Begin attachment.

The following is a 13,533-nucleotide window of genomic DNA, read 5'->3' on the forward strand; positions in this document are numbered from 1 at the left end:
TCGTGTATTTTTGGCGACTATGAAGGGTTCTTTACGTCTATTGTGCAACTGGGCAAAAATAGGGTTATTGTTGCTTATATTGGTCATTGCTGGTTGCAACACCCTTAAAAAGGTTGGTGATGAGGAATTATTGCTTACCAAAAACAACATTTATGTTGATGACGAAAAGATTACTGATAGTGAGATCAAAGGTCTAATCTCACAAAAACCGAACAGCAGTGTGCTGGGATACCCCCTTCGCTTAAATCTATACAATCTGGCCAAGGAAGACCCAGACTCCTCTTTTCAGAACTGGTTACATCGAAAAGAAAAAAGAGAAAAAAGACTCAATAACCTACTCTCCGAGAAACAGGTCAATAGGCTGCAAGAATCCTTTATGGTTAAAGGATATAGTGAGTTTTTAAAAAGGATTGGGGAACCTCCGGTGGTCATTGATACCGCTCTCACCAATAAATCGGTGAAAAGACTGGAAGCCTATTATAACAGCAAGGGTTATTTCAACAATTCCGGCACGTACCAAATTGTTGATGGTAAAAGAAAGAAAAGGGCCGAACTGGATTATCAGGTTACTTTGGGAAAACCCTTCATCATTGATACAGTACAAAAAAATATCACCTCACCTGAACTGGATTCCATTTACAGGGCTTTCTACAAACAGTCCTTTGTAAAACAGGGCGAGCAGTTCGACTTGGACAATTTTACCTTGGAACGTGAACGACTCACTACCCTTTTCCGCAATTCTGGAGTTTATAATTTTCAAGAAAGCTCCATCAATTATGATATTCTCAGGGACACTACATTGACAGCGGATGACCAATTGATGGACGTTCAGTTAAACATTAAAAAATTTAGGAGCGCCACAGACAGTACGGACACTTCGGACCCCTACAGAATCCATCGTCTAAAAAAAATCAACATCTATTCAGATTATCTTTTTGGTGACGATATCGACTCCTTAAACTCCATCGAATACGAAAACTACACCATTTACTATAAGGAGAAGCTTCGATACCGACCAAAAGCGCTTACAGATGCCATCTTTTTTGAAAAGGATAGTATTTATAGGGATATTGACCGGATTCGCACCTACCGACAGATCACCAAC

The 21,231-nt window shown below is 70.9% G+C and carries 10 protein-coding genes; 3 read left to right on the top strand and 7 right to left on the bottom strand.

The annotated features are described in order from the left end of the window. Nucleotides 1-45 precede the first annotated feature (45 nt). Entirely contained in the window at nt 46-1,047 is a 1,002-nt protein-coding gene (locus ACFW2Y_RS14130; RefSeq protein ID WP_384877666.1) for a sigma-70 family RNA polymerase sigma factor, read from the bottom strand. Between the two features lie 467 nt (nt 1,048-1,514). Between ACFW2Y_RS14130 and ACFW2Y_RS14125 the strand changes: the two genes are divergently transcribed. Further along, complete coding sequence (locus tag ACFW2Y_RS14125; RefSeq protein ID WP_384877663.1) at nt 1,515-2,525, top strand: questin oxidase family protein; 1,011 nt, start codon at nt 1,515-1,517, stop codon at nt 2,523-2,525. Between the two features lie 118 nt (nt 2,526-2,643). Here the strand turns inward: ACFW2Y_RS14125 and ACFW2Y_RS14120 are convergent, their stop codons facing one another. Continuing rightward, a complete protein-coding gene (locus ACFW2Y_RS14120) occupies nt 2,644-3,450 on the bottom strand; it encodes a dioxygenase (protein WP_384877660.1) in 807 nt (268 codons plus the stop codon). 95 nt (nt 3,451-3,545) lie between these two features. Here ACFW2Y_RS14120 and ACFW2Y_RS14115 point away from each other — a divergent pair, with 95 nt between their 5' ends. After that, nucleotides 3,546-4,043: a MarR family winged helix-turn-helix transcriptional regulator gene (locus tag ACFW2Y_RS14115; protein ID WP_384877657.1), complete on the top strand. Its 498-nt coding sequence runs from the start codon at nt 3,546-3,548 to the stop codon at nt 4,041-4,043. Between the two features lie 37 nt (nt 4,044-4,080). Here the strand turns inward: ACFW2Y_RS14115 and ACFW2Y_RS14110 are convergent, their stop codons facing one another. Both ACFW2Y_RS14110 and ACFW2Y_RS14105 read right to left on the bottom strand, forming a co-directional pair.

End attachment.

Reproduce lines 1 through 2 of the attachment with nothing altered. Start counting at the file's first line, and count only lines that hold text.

The following is a 13,533-nucleotide window of genomic DNA, read 5'->3' on the forward strand; positions in this document are numbered from 1 at the left end:
TCGTGTATTTTTGGCGACTATGAAGGGTTCTTTACGTCTATTGTGCAACTGGGCAAAAATAGGGTTATTGTTGCTTATATTGGTCATTGCTGGTTGCAACACCCTTAAAAAGGTTGGTGATGAGGAATTATTGCTTACCAAAAACAACATTTATGTTGATGACGAAAAGATTACTGATAGTGAGATCAAAGGTCTAATCTCACAAAAACCGAACAGCAGTGTGCTGGGATACCCCCTTCGCTTAAATCTATACAATCTGGCCAAGGAAGACCCAGACTCCTCTTTTCAGAACTGGTTACATCGAAAAGAAAAAAGAGAAAAAAGACTCAATAACCTACTCTCCGAGAAACAGGTCAATAGGCTGCAAGAATCCTTTATGGTTAAAGGATATAGTGAGTTTTTAAAAAGGATTGGGGAACCTCCGGTGGTCATTGATACCGCTCTCACCAATAAATCGGTGAAAAGACTGGAAGCCTATTATAACAGCAAGGGTTATTTCAACAATTCCGGCACGTACCAAATTGTTGATGGTAAAAGAAAGAAAAGGGCCGAACTGGATTATCAGGTTACTTTGGGAAAACCCTTCATCATTGATACAGTACAAAAAAATATCACCTCACCTGAACTGGATTCCATTTACAGGGCTTTCTACAAACAGTCCTTTGTAAAACAGGGCGAGCAGTTCGACTTGGACAATTTTACCTTGGAACGTGAACGACTCACTACCCTTTTCCGCAATTCTGGAGTTTATAATTTTCAAGAAAGCTCCATCAATTATGATATTCTCAGGGACACTACATTGACAGCGGATGACCAATTGATGGACGTTCAGTTAAACATTAAAAAATTTAGGAGCGCCACAGACAGTACGGACACTTCGGACCCCTACAGAATCCATCGTCTAAAAAAAATCAACATCTATTCAGATTATCTTTTTGGTGACGATATCGACTCCTTAAACTCCATCGAATACGAAAACTACACCATTTACTATAAGGAGAAGCTTCGATACCGACCAAAAGCGCTTACAGATGCCATCTTTTTTGAAAAGGATAGTATTTATAGGGATATTGACCGGATTCGCACCTACCGACAGATCACCAAC